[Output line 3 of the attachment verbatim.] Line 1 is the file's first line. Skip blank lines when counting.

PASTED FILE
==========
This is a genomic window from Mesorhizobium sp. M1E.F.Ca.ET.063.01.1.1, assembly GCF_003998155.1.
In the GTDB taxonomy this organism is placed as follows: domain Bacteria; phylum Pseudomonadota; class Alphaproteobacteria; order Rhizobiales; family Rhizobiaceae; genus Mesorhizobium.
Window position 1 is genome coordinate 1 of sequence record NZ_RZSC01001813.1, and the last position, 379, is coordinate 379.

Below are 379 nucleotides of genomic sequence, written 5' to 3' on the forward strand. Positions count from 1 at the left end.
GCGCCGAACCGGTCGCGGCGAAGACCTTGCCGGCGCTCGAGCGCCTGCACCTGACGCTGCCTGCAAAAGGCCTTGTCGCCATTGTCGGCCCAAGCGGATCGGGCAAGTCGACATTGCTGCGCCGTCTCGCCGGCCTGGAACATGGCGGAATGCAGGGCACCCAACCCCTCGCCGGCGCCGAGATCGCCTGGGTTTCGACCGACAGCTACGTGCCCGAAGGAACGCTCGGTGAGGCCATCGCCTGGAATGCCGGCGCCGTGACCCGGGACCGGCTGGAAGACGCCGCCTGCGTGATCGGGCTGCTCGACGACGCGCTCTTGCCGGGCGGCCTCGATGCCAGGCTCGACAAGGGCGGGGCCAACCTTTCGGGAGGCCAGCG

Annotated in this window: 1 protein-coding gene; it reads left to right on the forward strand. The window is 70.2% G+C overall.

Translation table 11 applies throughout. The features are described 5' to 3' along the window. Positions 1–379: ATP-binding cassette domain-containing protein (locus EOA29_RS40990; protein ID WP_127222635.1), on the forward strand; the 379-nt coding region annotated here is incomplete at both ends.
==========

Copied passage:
Window position 1 is genome coordinate 1 of sequence record NZ_RZSC01001813.1, and the last position, 379, is coordinate 379.